How To Help: The healthy version of this is the table as a safe space where there isn’t judgement, so try to allow ideas to have time to land and occasionally check the temperature of the playgroup in case disagreements between PCs isn’t also between players. Strong leadership on what can fly is often great during this stage as you begin to establish acceptable norms, so be prepared to say ‘no’ occasionally in order to set some hard rules at the table.
What is It?: Tolerance has been achieved; the group have a common goal and are prepared to work together to get to that. Everyone’s ideas are given weight, and people accept each other’s flaws.
In an RPG: Well, in a playgroup, this can happen between moments of in character drama but also is a thing to work towards where the group know how to work together. The character relationships are established.
Were It Can Get Stuck: This is the moment where it can start to get boring and become everyday progress where no one does anything too dynamic. In a working environment, that isn’t too bad, but in an RPG setting, the feeling of ‘sameness’ can actually stave a campaign and rob it of creativity. It’s very easy for players to feel like a game is the same thing day-in, day-out.
How To Help: Keep introducing new elements that ask questions of the status quo of the group. It can be as simple as an NPC who travels with the group for a while and upsets the social dynamic of two PCs in some way. . Or you can shake up the campaign a bit more and destroy something permanent. Either way, your intent is to push the players to a new place. Either they will drop back into a place of storming and then re-norm or the will push to a stronger place and start performing.
What is It?: The group members now know each other well enough to support each other and are very invested in solving problems and are able to make decisions on each others behalves.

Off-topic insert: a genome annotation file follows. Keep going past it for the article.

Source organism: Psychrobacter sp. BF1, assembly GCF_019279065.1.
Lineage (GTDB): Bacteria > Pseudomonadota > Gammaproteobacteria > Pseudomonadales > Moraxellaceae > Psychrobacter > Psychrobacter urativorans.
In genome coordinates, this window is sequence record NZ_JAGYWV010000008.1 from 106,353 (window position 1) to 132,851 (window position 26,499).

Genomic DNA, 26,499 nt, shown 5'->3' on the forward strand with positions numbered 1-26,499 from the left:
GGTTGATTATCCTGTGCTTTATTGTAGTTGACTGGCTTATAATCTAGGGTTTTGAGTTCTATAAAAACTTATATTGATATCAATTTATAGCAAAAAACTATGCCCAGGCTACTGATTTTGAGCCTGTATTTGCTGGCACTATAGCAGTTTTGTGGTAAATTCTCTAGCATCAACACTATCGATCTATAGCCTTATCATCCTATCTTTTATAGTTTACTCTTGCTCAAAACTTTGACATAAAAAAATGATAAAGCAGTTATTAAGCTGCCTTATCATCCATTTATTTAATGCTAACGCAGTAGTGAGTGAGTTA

In an RPG: This is the sweet spot where the group all feel like a family who have been through stuff together and not only respect each other but can face any challenge.
Were It Can Get Stuck: This is where you want to be, and it can feel amazing to have a game that fires on these cylinders all the time. But at some point you need to feel like it is going somewhere or you are going to start to atrophy. Progress needs to keep being made, or the group will drop back into an earlier stage.
How To Help: You need to keep the plot moving, preferably with the input of the PCs shaping things in a positive direction. Let them kill important villains, save people, affect change. Start the process of thinking about where the game might end. Is it where you first thought? Should it be soon? Or is this sustainable? Have you got lots of places for the game to go?
As you can see, the Tuckman model is a useful tool for us when we are gauging how a campaign is moving from a social standpoint and can help us see what to do unstick a game that seems to be headed for repetition. I hope that’s been a helpful journey for you. And now I will be adjourning. But we will soon be re-forming on a new topic, so please don’t be mourning.
Is that the end of the story? Community contributions can be found in the comment section at the end of the page.